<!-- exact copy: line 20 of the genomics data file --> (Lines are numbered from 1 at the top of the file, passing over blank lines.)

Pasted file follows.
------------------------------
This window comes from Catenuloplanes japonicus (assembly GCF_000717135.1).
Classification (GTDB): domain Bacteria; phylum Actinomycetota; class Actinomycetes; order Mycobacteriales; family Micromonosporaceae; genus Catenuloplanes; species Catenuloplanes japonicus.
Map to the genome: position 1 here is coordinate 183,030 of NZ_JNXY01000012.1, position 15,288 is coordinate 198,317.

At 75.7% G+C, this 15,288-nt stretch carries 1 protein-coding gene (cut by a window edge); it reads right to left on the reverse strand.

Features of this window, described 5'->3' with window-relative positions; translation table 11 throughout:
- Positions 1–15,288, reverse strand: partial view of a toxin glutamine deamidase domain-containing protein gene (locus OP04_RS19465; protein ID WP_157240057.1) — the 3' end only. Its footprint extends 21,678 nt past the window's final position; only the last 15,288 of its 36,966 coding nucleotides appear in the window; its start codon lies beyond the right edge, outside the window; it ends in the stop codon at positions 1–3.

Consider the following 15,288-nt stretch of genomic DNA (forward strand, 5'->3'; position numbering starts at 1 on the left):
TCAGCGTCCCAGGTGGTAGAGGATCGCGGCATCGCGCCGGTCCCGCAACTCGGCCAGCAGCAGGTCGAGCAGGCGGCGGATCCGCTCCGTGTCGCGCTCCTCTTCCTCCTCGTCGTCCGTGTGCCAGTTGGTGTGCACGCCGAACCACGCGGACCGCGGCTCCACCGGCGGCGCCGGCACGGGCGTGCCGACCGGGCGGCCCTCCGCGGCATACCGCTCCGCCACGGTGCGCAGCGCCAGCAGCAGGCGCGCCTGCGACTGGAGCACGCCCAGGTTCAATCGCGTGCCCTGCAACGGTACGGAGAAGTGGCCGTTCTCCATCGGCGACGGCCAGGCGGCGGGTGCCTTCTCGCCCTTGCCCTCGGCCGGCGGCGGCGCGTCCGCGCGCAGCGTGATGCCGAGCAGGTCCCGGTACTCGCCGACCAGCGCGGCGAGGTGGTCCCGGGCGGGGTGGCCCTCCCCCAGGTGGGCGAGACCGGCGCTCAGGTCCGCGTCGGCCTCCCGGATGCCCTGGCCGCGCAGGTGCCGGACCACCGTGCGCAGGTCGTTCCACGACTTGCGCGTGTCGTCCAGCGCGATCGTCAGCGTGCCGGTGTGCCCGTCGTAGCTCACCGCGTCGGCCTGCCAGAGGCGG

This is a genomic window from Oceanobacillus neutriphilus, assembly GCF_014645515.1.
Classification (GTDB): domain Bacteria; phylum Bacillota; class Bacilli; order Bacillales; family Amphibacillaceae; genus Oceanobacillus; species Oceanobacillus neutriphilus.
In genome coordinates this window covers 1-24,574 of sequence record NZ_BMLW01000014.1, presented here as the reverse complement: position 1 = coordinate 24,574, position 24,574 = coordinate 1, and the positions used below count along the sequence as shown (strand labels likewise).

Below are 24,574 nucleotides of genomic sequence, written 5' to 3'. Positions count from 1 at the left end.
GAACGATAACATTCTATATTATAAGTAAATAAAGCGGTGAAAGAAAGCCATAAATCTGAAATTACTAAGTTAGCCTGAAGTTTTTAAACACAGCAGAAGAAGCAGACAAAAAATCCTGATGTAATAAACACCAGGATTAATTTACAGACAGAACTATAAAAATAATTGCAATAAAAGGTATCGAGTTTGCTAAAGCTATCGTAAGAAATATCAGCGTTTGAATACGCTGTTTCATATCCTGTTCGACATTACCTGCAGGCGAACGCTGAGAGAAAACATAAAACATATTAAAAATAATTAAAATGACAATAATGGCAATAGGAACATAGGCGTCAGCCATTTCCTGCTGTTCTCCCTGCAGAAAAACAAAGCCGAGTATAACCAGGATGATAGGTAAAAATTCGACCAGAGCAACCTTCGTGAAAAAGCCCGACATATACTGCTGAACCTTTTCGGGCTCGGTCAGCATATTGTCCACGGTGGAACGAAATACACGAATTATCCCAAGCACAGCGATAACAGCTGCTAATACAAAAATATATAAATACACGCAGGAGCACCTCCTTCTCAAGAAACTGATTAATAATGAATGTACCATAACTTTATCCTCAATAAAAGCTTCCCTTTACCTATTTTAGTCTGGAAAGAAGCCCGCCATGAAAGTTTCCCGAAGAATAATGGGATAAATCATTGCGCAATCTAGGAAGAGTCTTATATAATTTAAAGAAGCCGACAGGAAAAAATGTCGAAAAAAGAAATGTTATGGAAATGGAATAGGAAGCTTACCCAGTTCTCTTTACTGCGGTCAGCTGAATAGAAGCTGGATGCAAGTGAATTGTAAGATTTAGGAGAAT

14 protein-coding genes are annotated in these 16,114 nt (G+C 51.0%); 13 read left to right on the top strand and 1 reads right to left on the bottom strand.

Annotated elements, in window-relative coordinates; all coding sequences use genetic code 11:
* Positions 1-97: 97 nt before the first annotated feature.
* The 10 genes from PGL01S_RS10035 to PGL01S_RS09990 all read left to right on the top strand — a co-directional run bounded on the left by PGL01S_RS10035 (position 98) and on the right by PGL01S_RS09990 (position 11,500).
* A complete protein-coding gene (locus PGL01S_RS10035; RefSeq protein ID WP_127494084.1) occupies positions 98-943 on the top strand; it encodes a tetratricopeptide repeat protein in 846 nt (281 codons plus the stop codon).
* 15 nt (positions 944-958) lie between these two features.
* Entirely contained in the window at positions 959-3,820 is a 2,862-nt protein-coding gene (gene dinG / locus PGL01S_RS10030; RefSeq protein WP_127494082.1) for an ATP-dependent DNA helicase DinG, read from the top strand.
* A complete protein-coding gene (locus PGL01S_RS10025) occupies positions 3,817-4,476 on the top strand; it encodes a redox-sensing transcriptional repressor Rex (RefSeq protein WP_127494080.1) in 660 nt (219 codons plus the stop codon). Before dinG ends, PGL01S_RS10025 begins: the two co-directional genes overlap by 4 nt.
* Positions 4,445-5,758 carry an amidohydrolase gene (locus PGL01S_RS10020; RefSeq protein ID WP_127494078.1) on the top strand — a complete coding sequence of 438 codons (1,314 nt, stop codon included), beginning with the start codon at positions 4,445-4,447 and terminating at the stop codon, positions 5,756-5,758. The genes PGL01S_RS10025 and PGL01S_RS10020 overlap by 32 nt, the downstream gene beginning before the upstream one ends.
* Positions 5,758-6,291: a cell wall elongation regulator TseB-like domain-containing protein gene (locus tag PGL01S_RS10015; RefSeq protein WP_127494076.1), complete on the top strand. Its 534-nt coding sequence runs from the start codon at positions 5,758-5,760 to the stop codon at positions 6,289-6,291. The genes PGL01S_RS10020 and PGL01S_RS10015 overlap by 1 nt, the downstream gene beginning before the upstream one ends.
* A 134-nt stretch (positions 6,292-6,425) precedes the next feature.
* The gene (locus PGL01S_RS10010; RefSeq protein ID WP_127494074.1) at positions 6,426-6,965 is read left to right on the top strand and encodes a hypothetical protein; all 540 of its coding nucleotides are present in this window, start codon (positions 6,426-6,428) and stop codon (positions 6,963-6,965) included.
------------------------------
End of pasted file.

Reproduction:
* Entirely contained in the window at positions 959-3,820 is a 2,862-nt protein-coding gene (gene dinG / locus PGL01S_RS10030; RefSeq protein WP_127494082.1) for an ATP-dependent DNA helicase DinG, read from the top strand.